“POTENTIALLY ONE OF THE WORST CV’S I HAVE SEEN!”

I was sorting some paperwork out at home the other day and came across my CV. I took some time to read through it and was mortified at the quality of it! It was woeful and potentially one of the worst CV’s I have seen, with two and a half years of working in recruitment I can tell you exactly why; terribly laid out, poor choice of font, far too much information on subjects a potential employer would have absolutely no interest in, the list goes on.

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With this in mind I felt it would be worth opening the discussion around what a CV should look like. I would like to first make it clear, I am not claiming to be a CV writing expert, and would welcome any input on this subject from my connections, clients and candidate alike! I just felt this was an interesting subject that was worth discussing.

Something I find myself saying to candidates a lot is “this is your first and only opportunity for a potential employer to read your CV” make it count! So here are a few bullet points that will hopefully help you to create the perfect CV…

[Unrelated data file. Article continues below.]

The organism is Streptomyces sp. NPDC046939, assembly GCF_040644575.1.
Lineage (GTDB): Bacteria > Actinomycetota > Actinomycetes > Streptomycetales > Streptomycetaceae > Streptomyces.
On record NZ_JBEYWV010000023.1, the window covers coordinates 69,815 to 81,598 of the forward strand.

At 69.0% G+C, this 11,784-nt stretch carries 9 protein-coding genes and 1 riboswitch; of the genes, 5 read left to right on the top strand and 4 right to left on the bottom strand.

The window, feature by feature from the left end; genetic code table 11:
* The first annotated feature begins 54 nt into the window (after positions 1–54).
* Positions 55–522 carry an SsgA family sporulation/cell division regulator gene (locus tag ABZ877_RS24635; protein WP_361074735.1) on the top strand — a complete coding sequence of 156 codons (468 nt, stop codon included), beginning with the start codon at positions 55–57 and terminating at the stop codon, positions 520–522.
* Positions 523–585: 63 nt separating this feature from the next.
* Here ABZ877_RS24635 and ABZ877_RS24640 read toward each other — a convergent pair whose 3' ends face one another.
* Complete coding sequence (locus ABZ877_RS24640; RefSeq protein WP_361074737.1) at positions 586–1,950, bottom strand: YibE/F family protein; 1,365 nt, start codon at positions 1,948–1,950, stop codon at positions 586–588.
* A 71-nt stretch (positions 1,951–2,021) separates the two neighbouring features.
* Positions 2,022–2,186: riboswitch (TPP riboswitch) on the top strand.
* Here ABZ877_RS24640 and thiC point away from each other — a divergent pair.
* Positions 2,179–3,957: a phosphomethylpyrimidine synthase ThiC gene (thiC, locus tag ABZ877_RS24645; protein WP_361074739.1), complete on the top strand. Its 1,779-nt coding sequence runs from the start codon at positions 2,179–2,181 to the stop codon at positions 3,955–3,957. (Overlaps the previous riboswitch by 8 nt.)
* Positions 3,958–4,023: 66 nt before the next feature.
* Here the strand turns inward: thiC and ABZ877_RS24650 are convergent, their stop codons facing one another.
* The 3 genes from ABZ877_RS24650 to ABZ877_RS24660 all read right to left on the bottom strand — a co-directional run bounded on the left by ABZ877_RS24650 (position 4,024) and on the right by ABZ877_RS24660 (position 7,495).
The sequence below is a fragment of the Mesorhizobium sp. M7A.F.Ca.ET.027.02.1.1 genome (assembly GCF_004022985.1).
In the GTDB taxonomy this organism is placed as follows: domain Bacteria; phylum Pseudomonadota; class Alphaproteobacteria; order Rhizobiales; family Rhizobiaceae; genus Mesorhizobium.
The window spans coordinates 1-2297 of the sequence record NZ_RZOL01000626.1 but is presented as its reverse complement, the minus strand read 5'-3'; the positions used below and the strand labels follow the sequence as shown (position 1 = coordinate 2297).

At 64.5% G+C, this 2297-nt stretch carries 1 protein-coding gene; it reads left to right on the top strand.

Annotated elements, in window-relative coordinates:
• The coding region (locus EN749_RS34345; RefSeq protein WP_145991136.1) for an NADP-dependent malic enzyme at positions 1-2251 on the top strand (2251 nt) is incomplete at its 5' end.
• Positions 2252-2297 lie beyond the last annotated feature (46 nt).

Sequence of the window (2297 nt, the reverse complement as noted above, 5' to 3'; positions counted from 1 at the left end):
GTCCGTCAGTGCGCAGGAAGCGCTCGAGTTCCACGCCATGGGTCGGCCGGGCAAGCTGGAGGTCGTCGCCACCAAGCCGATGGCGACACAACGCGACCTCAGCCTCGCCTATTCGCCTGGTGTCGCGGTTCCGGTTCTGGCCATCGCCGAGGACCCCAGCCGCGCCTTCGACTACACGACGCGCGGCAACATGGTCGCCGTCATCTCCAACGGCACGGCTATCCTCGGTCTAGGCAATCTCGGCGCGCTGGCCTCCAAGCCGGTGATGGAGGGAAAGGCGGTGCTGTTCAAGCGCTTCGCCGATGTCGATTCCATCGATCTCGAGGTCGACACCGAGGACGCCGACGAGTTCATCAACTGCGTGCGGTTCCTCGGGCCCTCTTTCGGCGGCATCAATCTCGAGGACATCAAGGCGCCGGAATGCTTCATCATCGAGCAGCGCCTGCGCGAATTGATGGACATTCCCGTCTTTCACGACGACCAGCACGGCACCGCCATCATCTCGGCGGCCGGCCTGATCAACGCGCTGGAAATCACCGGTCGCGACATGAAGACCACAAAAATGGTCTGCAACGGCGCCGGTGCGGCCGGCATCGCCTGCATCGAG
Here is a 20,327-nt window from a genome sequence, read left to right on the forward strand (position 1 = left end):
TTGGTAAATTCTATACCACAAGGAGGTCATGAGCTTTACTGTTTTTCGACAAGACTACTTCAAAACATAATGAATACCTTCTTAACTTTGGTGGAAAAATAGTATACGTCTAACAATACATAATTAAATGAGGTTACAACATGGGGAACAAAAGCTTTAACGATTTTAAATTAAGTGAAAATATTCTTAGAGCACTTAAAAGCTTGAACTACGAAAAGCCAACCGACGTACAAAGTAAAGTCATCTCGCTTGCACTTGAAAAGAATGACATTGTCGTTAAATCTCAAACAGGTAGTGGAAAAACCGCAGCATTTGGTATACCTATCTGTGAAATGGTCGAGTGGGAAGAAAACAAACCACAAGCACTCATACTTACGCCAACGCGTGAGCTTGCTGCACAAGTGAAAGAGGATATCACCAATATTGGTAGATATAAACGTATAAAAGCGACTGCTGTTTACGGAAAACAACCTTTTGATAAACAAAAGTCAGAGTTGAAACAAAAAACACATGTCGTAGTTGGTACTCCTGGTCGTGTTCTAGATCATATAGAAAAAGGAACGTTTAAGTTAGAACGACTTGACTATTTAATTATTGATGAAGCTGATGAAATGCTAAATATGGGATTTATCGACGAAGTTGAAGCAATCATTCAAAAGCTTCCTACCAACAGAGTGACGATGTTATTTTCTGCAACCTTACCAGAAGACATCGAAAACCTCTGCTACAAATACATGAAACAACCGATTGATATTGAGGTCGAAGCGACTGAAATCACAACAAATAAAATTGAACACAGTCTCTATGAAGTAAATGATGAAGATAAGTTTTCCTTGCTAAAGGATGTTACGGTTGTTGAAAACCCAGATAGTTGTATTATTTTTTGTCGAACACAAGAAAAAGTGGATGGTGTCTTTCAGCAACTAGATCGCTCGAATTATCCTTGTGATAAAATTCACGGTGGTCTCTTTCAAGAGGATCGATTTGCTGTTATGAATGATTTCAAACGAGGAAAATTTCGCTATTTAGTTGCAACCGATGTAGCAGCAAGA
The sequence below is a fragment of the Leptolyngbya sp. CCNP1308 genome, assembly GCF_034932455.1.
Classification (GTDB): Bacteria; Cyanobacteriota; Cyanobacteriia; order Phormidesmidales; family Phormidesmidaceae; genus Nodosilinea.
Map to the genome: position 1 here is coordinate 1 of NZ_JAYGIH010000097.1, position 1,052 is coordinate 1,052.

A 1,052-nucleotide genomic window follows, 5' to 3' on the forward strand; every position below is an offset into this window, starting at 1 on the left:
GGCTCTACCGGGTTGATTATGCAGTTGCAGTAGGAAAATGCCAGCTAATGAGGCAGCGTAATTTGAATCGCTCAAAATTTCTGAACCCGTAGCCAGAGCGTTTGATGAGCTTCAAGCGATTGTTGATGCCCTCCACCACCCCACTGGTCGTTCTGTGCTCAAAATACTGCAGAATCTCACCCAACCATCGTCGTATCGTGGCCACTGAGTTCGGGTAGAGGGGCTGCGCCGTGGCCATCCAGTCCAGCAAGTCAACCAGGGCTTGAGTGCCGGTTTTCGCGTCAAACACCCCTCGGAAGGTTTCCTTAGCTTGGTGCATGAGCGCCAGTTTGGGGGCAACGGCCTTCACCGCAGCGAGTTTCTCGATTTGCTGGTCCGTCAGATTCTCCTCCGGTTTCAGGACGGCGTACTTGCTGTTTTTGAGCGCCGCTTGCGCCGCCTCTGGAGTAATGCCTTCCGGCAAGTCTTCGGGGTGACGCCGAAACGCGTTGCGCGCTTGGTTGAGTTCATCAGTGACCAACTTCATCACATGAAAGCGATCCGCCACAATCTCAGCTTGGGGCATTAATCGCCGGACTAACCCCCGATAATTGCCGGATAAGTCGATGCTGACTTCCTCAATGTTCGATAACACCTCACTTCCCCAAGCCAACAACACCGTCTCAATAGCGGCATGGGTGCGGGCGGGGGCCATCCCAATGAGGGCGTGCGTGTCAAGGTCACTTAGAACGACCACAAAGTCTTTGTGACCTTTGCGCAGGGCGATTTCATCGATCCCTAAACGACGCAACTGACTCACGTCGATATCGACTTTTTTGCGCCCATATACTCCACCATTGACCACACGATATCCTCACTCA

• Keep it simple, boxes and tables everywhere just looks too complicated!

I have never heard a client say “well, I felt their CV could have been a bit more stylish”. This is a functional tool to get the key information and achievements in your career across.

  • Tailor your CV to the position you are applying for!

You tend to have a job spec or advert to work from, and it’s a simple case of matching the criteria against your experience and achievements.

  • Apply for the roles you know you are suitable for and follow it up, call the recruiter and make sure they know you are keen.

I think this is probably a bi-product of the nature of job applications these days, you upload your CV to a job board and then Apply with 1 click of a button. It’s so easy to apply for every live role in your search but it tends to work against you!

I have been guilty in the past of dismissing a CV only to have the candidate call me to follow up their application and when faced with the fact their CV wouldn’t hold up to other applicants, they suddenly reel off all manner of experience which is not present on their CV.

  • Last of all, be honest

If you had some time out because you were made redundant or couldn’t find work, make sure this is accounted for in your CV. I know through experience what the first questions clients will ask, make sure you put them to bed up front!

As previously mentioned, I’m not saying I’m an expert! Just someone who reads a hell of a lot of CVs on a daily basis. I’m really interested to see what hiring managers and candidates think of this and would welcome any input, so let me know your thoughts!

 

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